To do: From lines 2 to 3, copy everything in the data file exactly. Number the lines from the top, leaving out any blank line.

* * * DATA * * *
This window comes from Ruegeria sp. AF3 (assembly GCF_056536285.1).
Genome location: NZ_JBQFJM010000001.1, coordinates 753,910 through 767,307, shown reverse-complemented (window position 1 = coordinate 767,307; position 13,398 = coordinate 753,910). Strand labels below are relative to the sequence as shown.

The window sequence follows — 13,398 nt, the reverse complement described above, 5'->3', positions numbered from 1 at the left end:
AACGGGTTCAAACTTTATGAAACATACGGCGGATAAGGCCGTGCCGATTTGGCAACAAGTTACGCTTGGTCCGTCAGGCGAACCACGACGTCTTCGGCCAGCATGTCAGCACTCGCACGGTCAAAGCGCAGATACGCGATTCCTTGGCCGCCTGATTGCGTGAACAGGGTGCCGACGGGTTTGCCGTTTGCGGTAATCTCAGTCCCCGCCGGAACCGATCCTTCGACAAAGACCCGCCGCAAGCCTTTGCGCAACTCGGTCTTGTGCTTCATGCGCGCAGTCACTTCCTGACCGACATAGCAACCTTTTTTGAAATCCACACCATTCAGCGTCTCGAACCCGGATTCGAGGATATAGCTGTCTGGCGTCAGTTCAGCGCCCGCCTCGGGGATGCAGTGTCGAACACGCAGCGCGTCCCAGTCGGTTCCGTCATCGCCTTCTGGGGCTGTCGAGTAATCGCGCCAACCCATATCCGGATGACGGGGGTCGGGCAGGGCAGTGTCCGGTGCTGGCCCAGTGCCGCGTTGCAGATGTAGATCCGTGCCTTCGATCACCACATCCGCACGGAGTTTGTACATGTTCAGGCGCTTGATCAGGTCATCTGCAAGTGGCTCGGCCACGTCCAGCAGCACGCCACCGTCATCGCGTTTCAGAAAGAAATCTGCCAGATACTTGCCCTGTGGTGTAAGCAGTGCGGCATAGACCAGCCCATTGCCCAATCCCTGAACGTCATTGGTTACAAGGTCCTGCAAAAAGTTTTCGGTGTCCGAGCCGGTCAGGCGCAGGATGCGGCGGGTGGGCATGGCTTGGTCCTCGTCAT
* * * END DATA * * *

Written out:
Genome location: NZ_JBQFJM010000001.1, coordinates 753,910 through 767,307, shown reverse-complemented (window position 1 = coordinate 767,307; position 13,398 = coordinate 753,910). Strand labels below are relative to the sequence as shown.

The window sequence follows — 13,398 nt, the reverse complement described above, 5'->3', positions numbered from 1 at the left end: